Simplysweetcdn
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Dog Stripped Bark from Base of Apple Tree - What to Do?

My dog has stripped the bark clean from the base of my apple tree! Any suggestions as to what i should do about it would be appreciated. I don't want to loose this tree!

grandpasrose
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How old a tree is it?
You could also try wrapping the wound like a graft, and keeping it moist.
If the bark has been broken all the way through and all the way around, there is no way for the nutrients to get to the rest of the tree, as this is how it travels - via the bark. However, I would not give up hope. Wrap as if grafting and cross your fingers! :wink:
P.S. I had a dog do this with a chain he was put on (not my dog) to my apple tree. Although I did lose the mature tree, it did come again from the trunk that was left, and I now have a wonderful producing tree again. As long as it shoots from above its root graft, it will be the same apple you planted.
Good Luck! :wink:
VAL (Grandpa's Rose)
VAL (Grandpa's Rose)

Simplysweetcdn
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thank you for the information, the bark has been stripped right from the ground to about 3 ft up and goes all the way around! As i am a new gardener and know absolutly nothing about trees im not sure how to wrap a graft and the tree is probably around 20 years old!

grandpasrose
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Doesn't sound very hopeful, I am afraid!!! :(
That is alot of damage.
You could still try the grafting though. Grafting is usually used to join two plants together so that they grow together as one. The soft tissue beneath the outer bark grows together, much like our skin does when we have a cut.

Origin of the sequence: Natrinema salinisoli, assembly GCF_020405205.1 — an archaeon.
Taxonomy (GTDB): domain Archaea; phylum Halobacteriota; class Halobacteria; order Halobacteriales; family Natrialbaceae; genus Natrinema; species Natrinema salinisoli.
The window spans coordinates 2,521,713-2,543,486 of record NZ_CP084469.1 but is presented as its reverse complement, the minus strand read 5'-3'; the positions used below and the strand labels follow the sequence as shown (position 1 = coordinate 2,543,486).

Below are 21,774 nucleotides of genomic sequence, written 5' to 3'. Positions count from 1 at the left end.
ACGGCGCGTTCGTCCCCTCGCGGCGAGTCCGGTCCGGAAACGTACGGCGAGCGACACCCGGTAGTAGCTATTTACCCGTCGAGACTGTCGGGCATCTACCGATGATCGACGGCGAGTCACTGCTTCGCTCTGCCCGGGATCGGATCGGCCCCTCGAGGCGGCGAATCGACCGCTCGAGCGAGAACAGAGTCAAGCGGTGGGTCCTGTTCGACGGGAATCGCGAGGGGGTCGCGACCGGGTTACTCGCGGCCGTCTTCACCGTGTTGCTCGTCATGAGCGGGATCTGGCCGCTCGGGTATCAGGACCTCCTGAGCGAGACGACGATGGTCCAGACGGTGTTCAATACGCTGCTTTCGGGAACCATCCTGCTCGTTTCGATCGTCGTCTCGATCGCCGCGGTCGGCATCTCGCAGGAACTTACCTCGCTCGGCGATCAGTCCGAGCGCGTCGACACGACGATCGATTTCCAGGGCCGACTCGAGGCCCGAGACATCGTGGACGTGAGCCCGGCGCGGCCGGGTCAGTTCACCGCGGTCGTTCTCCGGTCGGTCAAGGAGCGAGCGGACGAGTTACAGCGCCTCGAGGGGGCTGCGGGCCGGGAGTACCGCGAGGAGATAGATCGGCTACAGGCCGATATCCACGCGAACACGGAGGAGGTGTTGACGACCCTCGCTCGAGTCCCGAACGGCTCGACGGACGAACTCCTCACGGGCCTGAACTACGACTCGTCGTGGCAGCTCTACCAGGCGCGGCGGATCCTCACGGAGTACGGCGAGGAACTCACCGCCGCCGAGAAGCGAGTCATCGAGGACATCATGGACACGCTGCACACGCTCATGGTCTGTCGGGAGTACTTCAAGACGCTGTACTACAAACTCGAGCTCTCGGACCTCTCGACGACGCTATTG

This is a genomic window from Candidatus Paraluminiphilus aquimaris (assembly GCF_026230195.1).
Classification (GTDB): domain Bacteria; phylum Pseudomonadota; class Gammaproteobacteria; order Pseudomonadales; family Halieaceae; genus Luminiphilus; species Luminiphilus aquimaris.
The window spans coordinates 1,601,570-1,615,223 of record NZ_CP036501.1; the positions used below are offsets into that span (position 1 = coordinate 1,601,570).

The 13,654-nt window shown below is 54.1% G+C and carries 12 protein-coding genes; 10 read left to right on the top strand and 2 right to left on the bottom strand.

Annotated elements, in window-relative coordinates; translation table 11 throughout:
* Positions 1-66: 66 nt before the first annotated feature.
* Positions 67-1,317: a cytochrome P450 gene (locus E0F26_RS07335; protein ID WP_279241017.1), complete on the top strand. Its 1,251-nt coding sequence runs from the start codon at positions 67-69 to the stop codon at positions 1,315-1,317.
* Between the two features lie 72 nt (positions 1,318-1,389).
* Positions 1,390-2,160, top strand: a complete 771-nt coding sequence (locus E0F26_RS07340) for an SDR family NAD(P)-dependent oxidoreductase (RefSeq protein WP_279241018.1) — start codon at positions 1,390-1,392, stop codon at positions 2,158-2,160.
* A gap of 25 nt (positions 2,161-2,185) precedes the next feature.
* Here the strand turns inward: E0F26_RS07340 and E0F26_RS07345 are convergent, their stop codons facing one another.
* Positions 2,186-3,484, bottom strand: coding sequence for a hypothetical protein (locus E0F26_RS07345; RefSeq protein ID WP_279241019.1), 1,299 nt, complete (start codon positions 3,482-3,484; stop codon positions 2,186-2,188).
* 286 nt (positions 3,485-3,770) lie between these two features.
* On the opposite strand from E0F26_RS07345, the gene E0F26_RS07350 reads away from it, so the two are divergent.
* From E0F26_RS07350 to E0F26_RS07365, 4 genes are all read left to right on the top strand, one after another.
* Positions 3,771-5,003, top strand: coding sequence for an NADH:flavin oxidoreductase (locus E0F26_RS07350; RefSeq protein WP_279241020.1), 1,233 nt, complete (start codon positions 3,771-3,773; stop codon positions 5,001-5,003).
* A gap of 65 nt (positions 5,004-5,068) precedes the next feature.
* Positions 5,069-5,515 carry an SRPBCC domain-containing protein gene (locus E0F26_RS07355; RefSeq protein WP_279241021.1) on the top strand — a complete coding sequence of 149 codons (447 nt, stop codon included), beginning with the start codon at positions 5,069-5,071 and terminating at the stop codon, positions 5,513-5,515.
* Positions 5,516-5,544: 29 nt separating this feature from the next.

You need to bind your injury with raffia or plastic tape, or maybe even a piece of plastic, as yours is quite large, completely around the entire wound. Make sure that your bark is a little moist before doing this as nothing will happen if it is too dry. Once you have bound it, then cover the whole area with graft wax from your garden centre to seal in the moisture and prevent infection.
This takes quite a bit of time, so be patient, and there are no guarantees!
However, remember, that even if the tree above the wound dies, a new tree is likely to shoot up so watch for those to come up as well.
I hope all goes well! :wink:
VAL (Grandpa's Rose)
VAL (Grandpa's Rose)

Simplysweetcdn
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I spoke with a fella from a nursery and he said to cover it with tree tar, wrap it with gauze and than do the tree tar thing again and i would have a 90 percent chance to have the tree survive,,, am told i was lucky because the tree trunk never sees sunshine and it stayed fairly damp and it had only been about a week, so my fingers are crossed and i guess i will see next spring, keep your fingers crossed for me, ! If this thread still exists i will certainly report on the status of my tree next year )

grandpasrose
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My fingers and toes are crossed!
Be sure to let us know how it turns out - Best of Luck :wink:
VAL (Grandpa's Rose)
VAL (Grandpa's Rose)

The Helpful Gardener
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If all he took was the bark it's ok, DON"T tar it up (more of a different issue will occur).

If he has girdled the tree (damaged the cambium or green layer under the bark) all the tar and prayers won't help a wit; check and let us know...

Scott

Simplysweetcdn
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Well the tar thing help it seems, im seeing buds appear on the branches! Now to see if it will bloom and produce some fruit for me . Here is another question about tree in question,, should i prune it or should i just leave it alone to continue its healing?